The National Party of South Africa believed apartheid was a valid method of running a country, and that the world would eventually accept it. They needed to convince outside nations and their own citizens that really, everything in South Africa was normal and that at heart, everybody loved them.

"The English cricketing establishment fought the war against apartheid on the wrong side. Their gratitude to those who played for the rebels has never failed"

The problem was that South Africa was banned from all forms of international sport. South Africa was therefore abnormal. South Africa decided to prove that everything was all right after all by promoting what became known as the rebel tours.

England – or rather, teams fraudulently labelled ‘England’ – were involved in two of them, one in 1981/82 and another in 1989/90. Those who took part were banned for three years. This was seen by the rest of the international cricket community as a strong and appropriate response. 

It looked as if the rebels had seriously let the side down, so we all waited for them to be punished in the time-honoured fashion: surely, the period of banishment would be followed by the traditional cold-shouldering, the traditional hounding out of society, the traditional process of unpersoning.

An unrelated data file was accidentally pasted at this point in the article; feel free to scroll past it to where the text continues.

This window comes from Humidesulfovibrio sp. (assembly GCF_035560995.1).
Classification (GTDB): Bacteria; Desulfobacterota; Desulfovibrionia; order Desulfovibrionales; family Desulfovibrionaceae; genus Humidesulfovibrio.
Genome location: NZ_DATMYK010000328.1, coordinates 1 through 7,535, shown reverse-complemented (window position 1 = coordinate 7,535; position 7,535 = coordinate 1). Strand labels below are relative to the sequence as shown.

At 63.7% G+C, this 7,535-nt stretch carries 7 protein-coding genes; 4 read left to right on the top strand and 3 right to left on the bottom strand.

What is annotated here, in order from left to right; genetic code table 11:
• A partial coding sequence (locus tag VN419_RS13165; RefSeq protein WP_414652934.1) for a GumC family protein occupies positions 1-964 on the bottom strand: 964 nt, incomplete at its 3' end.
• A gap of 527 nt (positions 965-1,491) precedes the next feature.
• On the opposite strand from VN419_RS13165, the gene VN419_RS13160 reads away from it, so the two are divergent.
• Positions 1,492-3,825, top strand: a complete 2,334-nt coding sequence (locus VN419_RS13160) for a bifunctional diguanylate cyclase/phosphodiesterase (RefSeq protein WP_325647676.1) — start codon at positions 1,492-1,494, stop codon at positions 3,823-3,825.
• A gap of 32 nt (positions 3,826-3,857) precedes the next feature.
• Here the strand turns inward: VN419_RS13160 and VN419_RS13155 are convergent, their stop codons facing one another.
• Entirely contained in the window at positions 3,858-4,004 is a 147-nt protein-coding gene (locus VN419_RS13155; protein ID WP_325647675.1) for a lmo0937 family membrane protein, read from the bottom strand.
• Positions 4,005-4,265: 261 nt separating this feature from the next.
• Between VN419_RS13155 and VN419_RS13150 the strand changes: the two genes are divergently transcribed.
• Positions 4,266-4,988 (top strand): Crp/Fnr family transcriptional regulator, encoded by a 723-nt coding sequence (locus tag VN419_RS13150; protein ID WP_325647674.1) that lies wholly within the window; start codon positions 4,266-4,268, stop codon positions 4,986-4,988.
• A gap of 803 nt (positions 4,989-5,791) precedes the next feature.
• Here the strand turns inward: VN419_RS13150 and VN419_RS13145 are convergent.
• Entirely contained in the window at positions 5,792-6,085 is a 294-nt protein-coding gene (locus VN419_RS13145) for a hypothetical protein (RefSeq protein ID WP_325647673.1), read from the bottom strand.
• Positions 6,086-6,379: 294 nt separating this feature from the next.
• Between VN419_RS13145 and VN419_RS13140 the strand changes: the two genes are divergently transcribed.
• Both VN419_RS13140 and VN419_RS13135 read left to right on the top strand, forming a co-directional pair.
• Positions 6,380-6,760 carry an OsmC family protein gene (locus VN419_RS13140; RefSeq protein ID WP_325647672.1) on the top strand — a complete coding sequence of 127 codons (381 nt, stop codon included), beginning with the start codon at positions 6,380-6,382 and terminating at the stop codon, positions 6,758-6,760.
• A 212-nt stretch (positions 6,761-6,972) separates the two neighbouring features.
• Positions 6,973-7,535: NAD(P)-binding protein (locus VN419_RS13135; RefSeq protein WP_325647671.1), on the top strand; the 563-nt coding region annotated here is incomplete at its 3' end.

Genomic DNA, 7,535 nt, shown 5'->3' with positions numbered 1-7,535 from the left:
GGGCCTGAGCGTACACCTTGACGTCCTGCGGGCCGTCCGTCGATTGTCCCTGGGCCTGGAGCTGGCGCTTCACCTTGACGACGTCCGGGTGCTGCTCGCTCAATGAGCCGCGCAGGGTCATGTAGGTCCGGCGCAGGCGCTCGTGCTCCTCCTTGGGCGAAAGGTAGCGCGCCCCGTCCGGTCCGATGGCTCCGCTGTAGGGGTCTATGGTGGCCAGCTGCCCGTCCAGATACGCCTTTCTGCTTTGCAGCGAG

But it never happened. The rebels met no such response. Quite the reverse. In fact, you could be forgiven for thinking that taking part in a rebel tour was the best possible thing to have on your CV.

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We need a little moral clarification at this point. The rebels went to South Africa to give comfort to an immoral regime, so they were wrong to go. On the other hand, if I was a gnarly old pro with maybe two good years left in me, would I have turned them down? And if I had been troubled by injuries, messed about by England's notoriously capricious selection policies, worried about money and believing I had been treated badly by the cricketing establishment, would I have said no to a pocketful of rands? I’d like to think so; but then I would, wouldn’t I? 

Many of the rebels I admired greatly as cricketers. The two or three I had personal dealings with, I liked as people; I just disagreed with them. I would have admired them more had they said no to South Africa, but you can’t put my admiration into your current account.